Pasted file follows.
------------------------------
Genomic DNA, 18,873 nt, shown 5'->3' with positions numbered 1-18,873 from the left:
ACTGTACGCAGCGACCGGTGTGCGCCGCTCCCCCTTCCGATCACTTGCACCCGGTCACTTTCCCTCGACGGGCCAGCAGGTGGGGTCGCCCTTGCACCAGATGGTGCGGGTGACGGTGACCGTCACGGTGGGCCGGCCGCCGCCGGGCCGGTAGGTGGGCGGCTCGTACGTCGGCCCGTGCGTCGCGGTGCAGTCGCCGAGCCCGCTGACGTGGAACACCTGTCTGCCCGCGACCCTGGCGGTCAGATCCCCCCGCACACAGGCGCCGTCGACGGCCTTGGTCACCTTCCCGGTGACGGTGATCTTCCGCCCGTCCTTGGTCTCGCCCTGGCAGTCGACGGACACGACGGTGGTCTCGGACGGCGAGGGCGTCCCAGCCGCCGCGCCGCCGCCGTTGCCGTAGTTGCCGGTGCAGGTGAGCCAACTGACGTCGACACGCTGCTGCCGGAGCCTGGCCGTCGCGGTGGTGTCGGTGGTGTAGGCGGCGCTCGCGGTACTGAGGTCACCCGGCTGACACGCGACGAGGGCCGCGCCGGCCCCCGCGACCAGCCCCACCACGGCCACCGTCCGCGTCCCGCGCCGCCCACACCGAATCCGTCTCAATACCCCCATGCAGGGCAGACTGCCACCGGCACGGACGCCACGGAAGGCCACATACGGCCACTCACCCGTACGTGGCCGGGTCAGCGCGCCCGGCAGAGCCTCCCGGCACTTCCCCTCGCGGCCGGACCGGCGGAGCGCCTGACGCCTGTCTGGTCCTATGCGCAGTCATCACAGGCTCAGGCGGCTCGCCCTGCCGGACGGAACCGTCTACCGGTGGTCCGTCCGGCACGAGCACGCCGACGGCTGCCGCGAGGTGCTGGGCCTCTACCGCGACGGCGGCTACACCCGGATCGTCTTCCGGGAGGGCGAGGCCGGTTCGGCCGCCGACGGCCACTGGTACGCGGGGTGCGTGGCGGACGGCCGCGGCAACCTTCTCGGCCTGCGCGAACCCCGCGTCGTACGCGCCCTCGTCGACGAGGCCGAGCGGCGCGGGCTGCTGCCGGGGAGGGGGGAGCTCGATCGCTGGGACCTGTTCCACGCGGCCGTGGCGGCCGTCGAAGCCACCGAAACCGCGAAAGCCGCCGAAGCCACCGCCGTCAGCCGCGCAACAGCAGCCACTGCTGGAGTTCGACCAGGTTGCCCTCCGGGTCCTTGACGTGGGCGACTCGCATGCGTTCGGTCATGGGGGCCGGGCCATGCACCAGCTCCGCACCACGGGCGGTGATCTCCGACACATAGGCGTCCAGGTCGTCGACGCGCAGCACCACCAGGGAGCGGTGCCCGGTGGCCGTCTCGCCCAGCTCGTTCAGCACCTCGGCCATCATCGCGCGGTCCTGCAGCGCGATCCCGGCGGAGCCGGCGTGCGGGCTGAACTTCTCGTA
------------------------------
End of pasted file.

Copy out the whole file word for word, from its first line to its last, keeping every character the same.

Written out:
Genomic DNA, 18,873 nt, shown 5'->3' with positions numbered 1-18,873 from the left:
ACTGTACGCAGCGACCGGTGTGCGCCGCTCCCCCTTCCGATCACTTGCACCCGGTCACTTTCCCTCGACGGGCCAGCAGGTGGGGTCGCCCTTGCACCAGATGGTGCGGGTGACGGTGACCGTCACGGTGGGCCGGCCGCCGCCGGGCCGGTAGGTGGGCGGCTCGTACGTCGGCCCGTGCGTCGCGGTGCAGTCGCCGAGCCCGCTGACGTGGAACACCTGTCTGCCCGCGACCCTGGCGGTCAGATCCCCCCGCACACAGGCGCCGTCGACGGCCTTGGTCACCTTCCCGGTGACGGTGATCTTCCGCCCGTCCTTGGTCTCGCCCTGGCAGTCGACGGACACGACGGTGGTCTCGGACGGCGAGGGCGTCCCAGCCGCCGCGCCGCCGCCGTTGCCGTAGTTGCCGGTGCAGGTGAGCCAACTGACGTCGACACGCTGCTGCCGGAGCCTGGCCGTCGCGGTGGTGTCGGTGGTGTAGGCGGCGCTCGCGGTACTGAGGTCACCCGGCTGACACGCGACGAGGGCCGCGCCGGCCCCCGCGACCAGCCCCACCACGGCCACCGTCCGCGTCCCGCGCCGCCCACACCGAATCCGTCTCAATACCCCCATGCAGGGCAGACTGCCACCGGCACGGACGCCACGGAAGGCCACATACGGCCACTCACCCGTACGTGGCCGGGTCAGCGCGCCCGGCAGAGCCTCCCGGCACTTCCCCTCGCGGCCGGACCGGCGGAGCGCCTGACGCCTGTCTGGTCCTATGCGCAGTCATCACAGGCTCAGGCGGCTCGCCCTGCCGGACGGAACCGTCTACCGGTGGTCCGTCCGGCACGAGCACGCCGACGGCTGCCGCGAGGTGCTGGGCCTCTACCGCGACGGCGGCTACACCCGGATCGTCTTCCGGGAGGGCGAGGCCGGTTCGGCCGCCGACGGCCACTGGTACGCGGGGTGCGTGGCGGACGGCCGCGGCAACCTTCTCGGCCTGCGCGAACCCCGCGTCGTACGCGCCCTCGTCGACGAGGCCGAGCGGCGCGGGCTGCTGCCGGGGAGGGGGGAGCTCGATCGCTGGGACCTGTTCCACGCGGCCGTGGCGGCCGTCGAAGCCACCGAAACCGCGAAAGCCGCCGAAGCCACCGCCGTCAGCCGCGCAACAGCAGCCACTGCTGGAGTTCGACCAGGTTGCCCTCCGGGTCCTTGACGTGGGCGACTCGCATGCGTTCGGTCATGGGGGCCGGGCCATGCACCAGCTCCGCACCACGGGCGGTGATCTCCGACACATAGGCGTCCAGGTCGTCGACGCGCAGCACCACCAGGGAGCGGTGCCCGGTGGCCGTCTCGCCCAGCTCGTTCAGCACCTCGGCCATCATCGCGCGGTCCTGCAGCGCGATCCCGGCGGAGCCGGCGTGCGGGCTGAACTTCTCGTA